Skip to comments.CODE OF MISCONDUCT (pre-Production Code DVD collection out)
Posted on 04/07/2009 1:52:41 PM PDT by dynachrome
BEFORE the censors cracked down in mid-1934, Hollywood unleashed a flood of sexy, taboo-busting movies to lure audiences during the Great Depression.
Six elusive titles -- most have never been shown on TV -- turn up in "The Pre-Code Hollywood Collection," out tomorrow, which vividly shows just how far the financially struggling studios were willing to push the envelope.
Paramount especially seems to have gone out of its way to flout the Production Code Administration (PCA), whose myriad prohibitions weren't seriously enforced until Catholic groups threatened a boycott.
(Excerpt) Read more at nypost.com ...
I believe that includes the infamous scene of Groucho Marx in the white lab coat while a woman has her feet stuck in both pockets, with the interesting bits facing him...
“Pre-code melodramas don’t come more lurid than “The Cheat,” a 1931 remake of a notorious Cecil B. DeMille silent by theater legend George Abbott. Wild child Tallulah Bankhead plays an innocent Long Island maiden who gets branded by a kimono-loving fetishist (Irving Pichel) when she fails to live up to a sexual bargain.”
According to my grandmother Tallulah Bankhead is some relation to us by one of great-grandma’s sisters who married into their family.
The Oomph girl Ann sheridan
Probably guilty as sin, but no jury would ever convict. ;^)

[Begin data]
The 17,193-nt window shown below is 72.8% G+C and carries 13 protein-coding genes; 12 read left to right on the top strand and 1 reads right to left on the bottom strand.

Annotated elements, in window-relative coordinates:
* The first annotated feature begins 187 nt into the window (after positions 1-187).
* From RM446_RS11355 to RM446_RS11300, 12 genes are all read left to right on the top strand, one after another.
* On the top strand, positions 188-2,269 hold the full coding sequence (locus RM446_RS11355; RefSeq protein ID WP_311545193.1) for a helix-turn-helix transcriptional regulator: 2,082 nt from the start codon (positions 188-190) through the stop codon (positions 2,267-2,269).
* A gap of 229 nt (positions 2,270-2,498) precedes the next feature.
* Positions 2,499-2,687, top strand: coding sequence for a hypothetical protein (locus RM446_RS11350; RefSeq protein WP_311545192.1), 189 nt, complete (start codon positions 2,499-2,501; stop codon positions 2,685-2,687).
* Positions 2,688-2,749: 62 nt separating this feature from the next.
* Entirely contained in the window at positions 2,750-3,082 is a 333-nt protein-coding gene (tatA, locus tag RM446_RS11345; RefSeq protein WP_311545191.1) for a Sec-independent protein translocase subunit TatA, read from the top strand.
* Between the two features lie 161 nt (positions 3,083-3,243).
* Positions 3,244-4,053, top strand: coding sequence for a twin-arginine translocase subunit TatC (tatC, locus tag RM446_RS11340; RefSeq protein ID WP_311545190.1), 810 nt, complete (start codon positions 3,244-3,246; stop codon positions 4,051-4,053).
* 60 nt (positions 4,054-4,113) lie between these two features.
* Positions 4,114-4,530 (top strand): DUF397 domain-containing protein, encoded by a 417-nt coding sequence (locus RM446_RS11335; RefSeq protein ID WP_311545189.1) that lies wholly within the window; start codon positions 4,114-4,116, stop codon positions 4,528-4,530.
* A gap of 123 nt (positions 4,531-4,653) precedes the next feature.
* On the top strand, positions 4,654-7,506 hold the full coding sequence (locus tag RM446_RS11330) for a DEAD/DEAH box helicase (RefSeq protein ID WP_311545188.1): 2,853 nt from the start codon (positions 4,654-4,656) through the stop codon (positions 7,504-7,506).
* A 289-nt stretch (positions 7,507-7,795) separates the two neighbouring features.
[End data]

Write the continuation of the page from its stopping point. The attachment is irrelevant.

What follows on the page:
I think she could have corrupted me. (Not that I would resist mind you)
The watchdogs finally stepped down and Hollyweird went from being the dream factory to the nightmare factory. (To paraphrase Ronaldus Magnus)
And of course, Mae West, if ya like ‘em a little more plump.
I wouldn’t say they were financially struggling. Warner Brothers openly had a lot of “edgey” adult comedies and crime dramas. They had hits. They had stars.
King Kong made millions in the Great Depression. People had money. And spent it on junk.
Just because people were poor doesn’t mean that Hollywood suffered.
And Hollywood “cleaned up” its act because it was a city of sin. The characters on screen challenged social norms. But behind the scenes, studio executives would have casting calls for midwestern gals that would end in booze fueled parties that would end in rape and murder.
Better to tone down what was ON screen to divert the attention from what those behind the scenes were doing.
And just because the majors obeyed the Hays Code, didn’t mean that movies had cleaned up. There was the original indie film market then...
Dwayne Esper, Don Sonney, Kroger Babb... these men made Adults Only films with nudity, doping, crime, murder, and even the birth of a baby.
And when the Legion of Decency went after Kroger Babb’s films, he made an exploitation film about the evils of gambling in the bingo racket.
And the films by these men came out in the 1930s and 1940s.
Unfortunately the career of acting has always attracted seriously degenerate characters who were doing things underground long before it became mainstream.
In the 1930s, the studio executives did the raping on the sets and on their boats.
The girls, if they lived, were blown off as “showgirls” (”you know the type”).
Women back then were classy. They had a smoldering sexual ember. The more they wore, the sexier they looked. Unlike the tramps today who dress like they are working the lounge or waiting for the ships to come into harbor.